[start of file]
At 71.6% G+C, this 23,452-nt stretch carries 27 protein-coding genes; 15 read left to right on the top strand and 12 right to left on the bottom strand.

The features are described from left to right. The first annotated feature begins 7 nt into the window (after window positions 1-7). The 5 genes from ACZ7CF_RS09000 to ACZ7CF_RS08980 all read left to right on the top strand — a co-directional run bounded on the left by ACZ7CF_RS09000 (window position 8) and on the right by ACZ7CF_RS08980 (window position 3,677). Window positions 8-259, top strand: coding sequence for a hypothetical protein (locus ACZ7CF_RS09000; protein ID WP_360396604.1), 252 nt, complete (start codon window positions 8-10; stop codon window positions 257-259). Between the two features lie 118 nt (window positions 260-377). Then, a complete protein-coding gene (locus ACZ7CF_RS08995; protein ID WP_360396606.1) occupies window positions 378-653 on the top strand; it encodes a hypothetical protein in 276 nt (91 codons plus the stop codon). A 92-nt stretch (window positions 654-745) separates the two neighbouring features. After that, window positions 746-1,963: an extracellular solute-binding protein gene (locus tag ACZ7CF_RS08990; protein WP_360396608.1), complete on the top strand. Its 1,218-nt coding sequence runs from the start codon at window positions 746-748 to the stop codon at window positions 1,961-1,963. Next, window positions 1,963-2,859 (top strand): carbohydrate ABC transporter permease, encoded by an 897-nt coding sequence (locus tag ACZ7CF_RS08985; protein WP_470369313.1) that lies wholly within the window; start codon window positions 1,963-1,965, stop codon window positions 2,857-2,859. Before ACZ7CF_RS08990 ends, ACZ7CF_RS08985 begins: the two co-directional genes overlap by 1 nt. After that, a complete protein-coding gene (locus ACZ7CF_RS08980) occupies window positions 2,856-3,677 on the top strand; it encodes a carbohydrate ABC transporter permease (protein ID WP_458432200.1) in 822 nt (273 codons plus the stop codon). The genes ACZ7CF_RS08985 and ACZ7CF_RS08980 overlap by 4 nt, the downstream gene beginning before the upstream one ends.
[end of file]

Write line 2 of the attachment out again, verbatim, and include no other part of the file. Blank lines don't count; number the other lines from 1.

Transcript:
The features are described from left to right. The first annotated feature begins 7 nt into the window (after window positions 1-7). The 5 genes from ACZ7CF_RS09000 to ACZ7CF_RS08980 all read left to right on the top strand — a co-directional run bounded on the left by ACZ7CF_RS09000 (window position 8) and on the right by ACZ7CF_RS08980 (window position 3,677). Window positions 8-259, top strand: coding sequence for a hypothetical protein (locus ACZ7CF_RS09000; protein ID WP_360396604.1), 252 nt, complete (start codon window positions 8-10; stop codon window positions 257-259). Between the two features lie 118 nt (window positions 260-377). Then, a complete protein-coding gene (locus ACZ7CF_RS08995; protein ID WP_360396606.1) occupies window positions 378-653 on the top strand; it encodes a hypothetical protein in 276 nt (91 codons plus the stop codon). A 92-nt stretch (window positions 654-745) separates the two neighbouring features. After that, window positions 746-1,963: an extracellular solute-binding protein gene (locus tag ACZ7CF_RS08990; protein WP_360396608.1), complete on the top strand. Its 1,218-nt coding sequence runs from the start codon at window positions 746-748 to the stop codon at window positions 1,961-1,963. Next, window positions 1,963-2,859 (top strand): carbohydrate ABC transporter permease, encoded by an 897-nt coding sequence (locus tag ACZ7CF_RS08985; protein WP_470369313.1) that lies wholly within the window; start codon window positions 1,963-1,965, stop codon window positions 2,857-2,859. Before ACZ7CF_RS08990 ends, ACZ7CF_RS08985 begins: the two co-directional genes overlap by 1 nt. After that, a complete protein-coding gene (locus ACZ7CF_RS08980) occupies window positions 2,856-3,677 on the top strand; it encodes a carbohydrate ABC transporter permease (protein ID WP_458432200.1) in 822 nt (273 codons plus the stop codon). The genes ACZ7CF_RS08985 and ACZ7CF_RS08980 overlap by 4 nt, the downstream gene beginning before the upstream one ends.